“An Inconvenient Sequel” Calls for Individual Climate Action

Eleven years after the release of the Oscar-winning climate change documentary An Inconvenient Truth, former Vice President Al Gore returned with An Inconvenient Sequel: Truth to Power. The follow-up film focuses less on the informational slide show style of the original and more on a call to action. An Inconvenient Sequel follows Gore from Greenland to Miami to India to Paris as he speaks with people on the front lines of climate change impacts and hosts citizen climate leader trainings. Much of the film deals with the historic Paris climate agreement. However, Gore recognizes the challenges this and other climate initiatives have under the climate-unfriendly leadership of President Trump. The documentary ends with a call to action, particularly local action, and encourages viewers to get involved in their towns, schools, workplaces, and communities.

On July 28th, YPCCC hosted a premiere screening of An Inconvenient Sequel, attended by approximately 550 people, including Connecticut Congresswoman Elizabeth Esty, who participated in a post-movie question-and-answer session. Congresswoman Esty described the current policy landscape in Congress and Connecticut and asked the crowd to get involved. Esty and YPCCC Director Anthony Leiserowitz also discussed the results from a brief audience survey taken at the screening, particularly a question gauging interest in participating in a campaign to address climate change.

In the survey, which was conducted before and after the film, viewers were asked about their climate change beliefs and attitudes and whether they thought campaigns on climate change can influence government and corporate action. In YPCCC’s most recent Politics and Global Warming report, 55% of registered voters said they were very or somewhat worried about global warming, compared to 98% (pre-movie survey) and 99% (post-movie survey) of An Inconvenient Sequel screening attendees.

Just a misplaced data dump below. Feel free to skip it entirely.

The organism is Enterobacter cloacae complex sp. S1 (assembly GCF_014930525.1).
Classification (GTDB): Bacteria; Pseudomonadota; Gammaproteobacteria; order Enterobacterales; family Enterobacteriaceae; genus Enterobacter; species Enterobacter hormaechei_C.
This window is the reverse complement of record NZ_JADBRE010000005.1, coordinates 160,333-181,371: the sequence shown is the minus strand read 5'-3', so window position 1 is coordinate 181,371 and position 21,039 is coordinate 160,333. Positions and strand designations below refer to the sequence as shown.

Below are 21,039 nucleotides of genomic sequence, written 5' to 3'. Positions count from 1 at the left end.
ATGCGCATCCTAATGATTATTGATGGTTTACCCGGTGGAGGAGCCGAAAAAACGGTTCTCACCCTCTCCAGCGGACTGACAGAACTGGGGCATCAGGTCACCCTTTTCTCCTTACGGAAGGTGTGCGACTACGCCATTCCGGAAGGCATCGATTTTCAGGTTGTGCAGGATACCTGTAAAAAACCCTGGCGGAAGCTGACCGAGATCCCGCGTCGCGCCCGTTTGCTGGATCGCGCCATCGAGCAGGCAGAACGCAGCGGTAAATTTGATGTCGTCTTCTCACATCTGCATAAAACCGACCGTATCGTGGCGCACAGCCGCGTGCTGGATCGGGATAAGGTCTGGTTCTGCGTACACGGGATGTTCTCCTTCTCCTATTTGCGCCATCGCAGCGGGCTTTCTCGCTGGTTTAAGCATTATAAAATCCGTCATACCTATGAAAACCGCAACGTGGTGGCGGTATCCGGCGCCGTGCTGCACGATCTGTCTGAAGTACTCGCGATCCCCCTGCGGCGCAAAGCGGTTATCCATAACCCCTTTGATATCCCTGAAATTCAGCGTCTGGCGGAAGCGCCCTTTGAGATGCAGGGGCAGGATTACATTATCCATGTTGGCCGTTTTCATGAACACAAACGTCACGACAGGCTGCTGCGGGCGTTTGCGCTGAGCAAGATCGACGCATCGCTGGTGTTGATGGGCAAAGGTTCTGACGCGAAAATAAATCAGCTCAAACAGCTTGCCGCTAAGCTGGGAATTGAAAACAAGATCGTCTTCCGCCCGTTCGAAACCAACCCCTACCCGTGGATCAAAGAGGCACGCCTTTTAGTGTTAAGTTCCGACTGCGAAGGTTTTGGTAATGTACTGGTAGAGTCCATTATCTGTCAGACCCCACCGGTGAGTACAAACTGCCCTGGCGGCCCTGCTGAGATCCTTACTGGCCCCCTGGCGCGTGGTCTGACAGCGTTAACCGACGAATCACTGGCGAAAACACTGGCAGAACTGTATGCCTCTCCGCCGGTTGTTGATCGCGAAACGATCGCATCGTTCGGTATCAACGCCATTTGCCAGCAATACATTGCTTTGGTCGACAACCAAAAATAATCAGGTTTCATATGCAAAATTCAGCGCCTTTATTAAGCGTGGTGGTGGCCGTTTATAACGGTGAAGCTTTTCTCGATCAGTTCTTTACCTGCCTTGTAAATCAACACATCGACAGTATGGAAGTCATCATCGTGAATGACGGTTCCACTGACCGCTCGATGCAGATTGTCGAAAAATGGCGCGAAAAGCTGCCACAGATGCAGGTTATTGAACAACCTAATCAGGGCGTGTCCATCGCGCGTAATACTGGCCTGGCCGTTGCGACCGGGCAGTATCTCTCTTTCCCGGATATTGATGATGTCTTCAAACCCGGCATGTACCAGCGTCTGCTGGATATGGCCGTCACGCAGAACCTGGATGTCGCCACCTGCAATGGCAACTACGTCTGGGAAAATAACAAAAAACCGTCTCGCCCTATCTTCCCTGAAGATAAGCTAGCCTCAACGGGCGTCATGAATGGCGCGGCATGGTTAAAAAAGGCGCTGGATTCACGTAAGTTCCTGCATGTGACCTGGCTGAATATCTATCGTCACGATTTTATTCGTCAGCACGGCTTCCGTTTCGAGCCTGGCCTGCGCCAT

The preliminary survey results indicate that the film inspired this already highly engaged audience to get more involved, including making them more willing to join a campaign to convince elected officials to act on climate change. This suggests that messages encouraging action and demonstrating progress may make people more hopeful, engaged, and willing to act on climate change. This theme, of individuals participating in the fight against climate change, runs throughout An Inconvenient Sequel. While Gore is the most prominent figure in the documentary, he meets with other engaged citizens around the world. The 50 participants in Gore’s first climate leadership training, the young survivor of the Haiyan Typhoon in Tacloban City in the Phillipines, the CEO of Solar City, the conservative mayor of Georgetown, Texas, working for a 100% renewable city – all are working for climate progress in their own communities and demonstrate that local action can make a difference.